Fort Sto. Domingo trial for Napoles trial sought
To cut costs and ensure full security, Senate President Franklin Drilon on Monday proposed that the arraignment and trial of Janet Lim-Napoles be held at the Philippine National Police antiterrorist training school in Sta. Rosa, Laguna.
Drilon said the Supreme Court could be asked to allow the branch of the Makati City Regional Trial Court (RTC) to hold its hearings on serious illegal detention charges against Napoles inside her detention facility in Fort Sto. Domingo.
He said this had been arranged before in the cases of convicts facing other charges at the New Bilibid Prison in Muntinlupa City.
The multiple murder trial of 197 people—105 under detention—in the 2009 massacre of 58 people in Maguindanao is being held at Camp Bagong Diwa in Taguig City.
“You can bring the court to the detention center,” Drilon told the Senate finance committee hearing the proposed 2014 budget of the Department of the Interior and Local Government.
“If we are concerned about security and expense, that is a better arrangement than transporting Napoles back and forth to Makati,” he added.
Interior Secretary Manuel Roxas II, however, said the administration could only assess the best security arrangement for Napoles after her arraignment next week.
“It’s not for us to say; we will just follow what the court orders us to do,” Roxas told reporters after the hearing.
Napoles, the alleged brains of the P10-billion pork barrel scam, is detained at the Special Action Force (SAF) training school of the PNP in Fort Sto. Domingo, where former President Joseph Estrada and Moro rebel leader Nur Misuari had previously been detained.
She is facing charges in connection with the alleged illegal detention of her aide and cousin Benhur Luy for three months until he was rescued by agents of the National Bureau of Investigation. Plunder charges are also being prepared against her in connection with the pork barrel racket.
The Makati City RTC ordered her transfer from Makati City Jail to the police camp after jail officials admitted they could not guarantee her safety there. She surrendered to President Aquino on Wednesday night.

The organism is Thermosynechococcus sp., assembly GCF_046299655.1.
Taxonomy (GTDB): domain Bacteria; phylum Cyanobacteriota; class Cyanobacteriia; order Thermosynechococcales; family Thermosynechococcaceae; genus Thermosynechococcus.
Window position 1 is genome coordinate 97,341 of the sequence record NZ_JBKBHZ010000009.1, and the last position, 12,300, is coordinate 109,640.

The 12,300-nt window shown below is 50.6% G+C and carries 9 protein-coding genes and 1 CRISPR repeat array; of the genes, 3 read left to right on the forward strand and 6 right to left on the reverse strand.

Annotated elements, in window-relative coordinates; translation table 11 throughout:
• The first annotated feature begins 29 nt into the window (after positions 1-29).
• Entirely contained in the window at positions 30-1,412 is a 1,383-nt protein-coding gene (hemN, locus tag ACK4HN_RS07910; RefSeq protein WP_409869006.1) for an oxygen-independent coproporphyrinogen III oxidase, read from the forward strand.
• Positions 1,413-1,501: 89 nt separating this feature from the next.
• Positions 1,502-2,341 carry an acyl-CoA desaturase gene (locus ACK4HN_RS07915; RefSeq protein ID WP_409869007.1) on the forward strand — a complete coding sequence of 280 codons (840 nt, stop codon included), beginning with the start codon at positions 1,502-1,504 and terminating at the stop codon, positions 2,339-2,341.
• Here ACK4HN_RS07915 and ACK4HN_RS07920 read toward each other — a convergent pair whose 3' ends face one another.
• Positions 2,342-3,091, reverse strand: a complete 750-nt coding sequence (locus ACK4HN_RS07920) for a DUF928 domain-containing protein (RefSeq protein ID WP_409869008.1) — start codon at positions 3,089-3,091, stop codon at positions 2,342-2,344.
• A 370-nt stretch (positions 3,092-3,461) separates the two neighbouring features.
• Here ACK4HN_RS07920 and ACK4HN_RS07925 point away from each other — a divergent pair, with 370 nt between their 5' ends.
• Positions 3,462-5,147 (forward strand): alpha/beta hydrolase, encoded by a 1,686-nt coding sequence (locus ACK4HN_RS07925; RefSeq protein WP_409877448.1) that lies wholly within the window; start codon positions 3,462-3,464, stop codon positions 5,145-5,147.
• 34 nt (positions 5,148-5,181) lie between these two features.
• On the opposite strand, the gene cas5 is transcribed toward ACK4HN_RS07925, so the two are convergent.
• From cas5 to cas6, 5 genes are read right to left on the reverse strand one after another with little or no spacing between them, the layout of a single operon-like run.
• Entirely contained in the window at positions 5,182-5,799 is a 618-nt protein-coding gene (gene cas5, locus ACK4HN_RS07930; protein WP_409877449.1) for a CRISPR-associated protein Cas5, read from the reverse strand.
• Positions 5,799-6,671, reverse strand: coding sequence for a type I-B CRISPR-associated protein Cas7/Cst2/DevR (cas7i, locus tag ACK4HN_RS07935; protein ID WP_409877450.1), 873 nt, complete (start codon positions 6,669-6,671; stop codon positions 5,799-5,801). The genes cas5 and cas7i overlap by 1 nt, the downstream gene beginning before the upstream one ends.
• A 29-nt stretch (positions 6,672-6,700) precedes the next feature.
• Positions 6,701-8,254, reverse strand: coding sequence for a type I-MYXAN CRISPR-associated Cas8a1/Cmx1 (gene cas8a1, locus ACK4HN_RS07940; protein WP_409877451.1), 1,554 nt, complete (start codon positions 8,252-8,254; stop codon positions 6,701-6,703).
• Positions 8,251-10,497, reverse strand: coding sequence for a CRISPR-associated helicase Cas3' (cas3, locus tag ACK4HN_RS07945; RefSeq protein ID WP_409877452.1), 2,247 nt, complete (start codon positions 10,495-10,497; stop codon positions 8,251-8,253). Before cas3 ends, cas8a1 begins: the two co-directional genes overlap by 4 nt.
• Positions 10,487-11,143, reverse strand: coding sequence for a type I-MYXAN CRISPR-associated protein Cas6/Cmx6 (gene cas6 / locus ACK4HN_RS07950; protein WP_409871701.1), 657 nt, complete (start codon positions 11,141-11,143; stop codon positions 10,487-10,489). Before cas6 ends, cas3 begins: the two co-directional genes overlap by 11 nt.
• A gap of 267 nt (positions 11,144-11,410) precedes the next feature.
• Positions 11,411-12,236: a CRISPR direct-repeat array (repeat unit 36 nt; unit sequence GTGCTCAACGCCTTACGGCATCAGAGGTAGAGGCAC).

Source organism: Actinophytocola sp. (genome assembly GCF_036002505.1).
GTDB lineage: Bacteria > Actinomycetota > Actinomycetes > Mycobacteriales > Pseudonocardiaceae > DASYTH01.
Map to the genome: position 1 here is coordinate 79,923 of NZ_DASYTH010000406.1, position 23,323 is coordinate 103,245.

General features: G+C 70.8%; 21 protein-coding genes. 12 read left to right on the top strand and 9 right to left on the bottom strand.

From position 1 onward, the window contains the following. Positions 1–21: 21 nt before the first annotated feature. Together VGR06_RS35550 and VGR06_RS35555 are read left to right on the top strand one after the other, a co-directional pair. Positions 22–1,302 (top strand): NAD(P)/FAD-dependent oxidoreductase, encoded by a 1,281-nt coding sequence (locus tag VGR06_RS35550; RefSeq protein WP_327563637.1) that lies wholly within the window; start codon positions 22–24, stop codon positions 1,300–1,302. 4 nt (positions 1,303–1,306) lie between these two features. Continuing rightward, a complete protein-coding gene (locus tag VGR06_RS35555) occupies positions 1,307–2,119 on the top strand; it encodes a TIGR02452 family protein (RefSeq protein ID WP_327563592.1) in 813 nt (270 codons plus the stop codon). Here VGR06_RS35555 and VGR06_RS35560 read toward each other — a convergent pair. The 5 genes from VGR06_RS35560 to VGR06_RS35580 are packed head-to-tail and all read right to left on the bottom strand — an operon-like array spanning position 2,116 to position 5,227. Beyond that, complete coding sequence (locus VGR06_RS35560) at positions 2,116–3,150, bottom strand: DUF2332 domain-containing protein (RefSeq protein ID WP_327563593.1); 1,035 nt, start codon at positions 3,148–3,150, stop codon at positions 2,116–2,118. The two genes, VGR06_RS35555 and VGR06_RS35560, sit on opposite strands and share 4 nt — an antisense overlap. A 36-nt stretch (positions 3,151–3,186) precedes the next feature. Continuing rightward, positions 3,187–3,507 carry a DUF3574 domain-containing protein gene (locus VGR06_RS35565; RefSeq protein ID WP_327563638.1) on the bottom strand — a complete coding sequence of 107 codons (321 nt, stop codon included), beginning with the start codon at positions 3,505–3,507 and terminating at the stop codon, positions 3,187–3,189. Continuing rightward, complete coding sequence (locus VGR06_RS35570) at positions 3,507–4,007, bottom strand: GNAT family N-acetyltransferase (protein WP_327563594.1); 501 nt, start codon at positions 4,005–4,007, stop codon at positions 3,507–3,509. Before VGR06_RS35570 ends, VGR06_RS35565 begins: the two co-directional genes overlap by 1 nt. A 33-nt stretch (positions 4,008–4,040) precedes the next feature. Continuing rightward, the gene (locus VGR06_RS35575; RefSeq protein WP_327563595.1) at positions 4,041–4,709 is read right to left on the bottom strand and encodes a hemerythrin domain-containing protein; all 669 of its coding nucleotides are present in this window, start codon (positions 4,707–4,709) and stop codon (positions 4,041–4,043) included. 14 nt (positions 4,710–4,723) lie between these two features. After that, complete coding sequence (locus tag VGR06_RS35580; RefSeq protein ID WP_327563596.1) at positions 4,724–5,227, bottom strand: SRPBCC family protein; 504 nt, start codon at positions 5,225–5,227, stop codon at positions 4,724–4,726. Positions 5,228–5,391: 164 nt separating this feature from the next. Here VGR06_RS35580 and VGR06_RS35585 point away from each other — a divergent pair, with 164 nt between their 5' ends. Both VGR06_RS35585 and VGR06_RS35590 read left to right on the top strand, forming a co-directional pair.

Roxas said detaining Napoles inside the police camp would be covered by the operational funds of the PNP, but could not give yet an estimate of the daily costs.
“We’d rather be criticized for doing our job and making sure that she appears alive before the whole process of the law,” he said, responding to criticisms of the government’s perceived VIP treatment of Napoles.
Roxas said the PNP had managed to secure Napoles even if it could not use two of its helicopters on court orders.
“We were able to do it without them. We can live with that,” he said.
Detaining her in the police camp reduced the “security risk,” since she is surrounded by SAF personnel, trainees and their families, Roxas said.
Given Napoles’ knowledge of the racket, and the “big names” involved, Roxas said there are people who want to “silence her permanently.”
“We’re just security guards here,” he said.
‘Better alive than dead’
Presidential spokesman Edwin Lacierda on Monday shrugged off criticism of Malacañang’s treatment of Napoles, pointing out that her detention was decided by the court. “The government would like to see her alive than dead,” he said. “People are free to criticize the manner of protecting her, but on our side, we are accountable to the people.”
On Monday, RTC Judge Elmo Alameda dismissed the motion for voluntary inhibition by lawyers of Napoles, saying there was no valid reason for him to stay away from the case at this point. He promised to maintain the “cold neutrality of an impartial judge” in hearing the case.
Lawyers of Napoles’ brother Reynald Lim, her coaccused in the illegal detention case, also announced Monday they had filed a motion in the Court of Appeals to stop Alameda from hearing the case, saying he had failed to make an independent evaluation of the existence of probable cause against the siblings.
Perpetuation of testimony
The procedure, called “perpetuation of testimony,” is composed of “deposition” and “discovery” that will ensure the preservation of evidence when the trial begins “even if something happens to the witness,” she said.
The deposition would consist of Napoles’ written testimony that is given in writing outside of the court. The discovery is given if a party to a criminal case requests compulsory disclosure of information that relates to the litigation, she said.
“Any adverse event could prevent Napoles from fully identifying the senators and congressmen with whom she had PDAF transactions. For example, any of the suspects could hire operatives to silence her, or she might inflict physical damage on herself. She might contract a life-threatening ailment,” she said in a statement.
For any of these reasons, the Rules of Court allow her to give her testimony before trial through this procedure, said Santiago, a former trial court judge.
“If Napoles decides to perpetuate her testimony in order to reduce the level of threats to her security, she has to file a verified petition in court,” she said.
The petition could contain the identities of adverse parties, such as the lawmakers who gave pork barrel funds to Napoles-related NGOs, she said.
“It can reasonably be expected that Napoles will name the senators and representatives as expected adverse parties. The rules require her to serve notice at least 20 days before the date of hearing,” she said.—With reports from Gil C. Cabacungan Jr., Christine O. Avendaño and Niña P. Calleja
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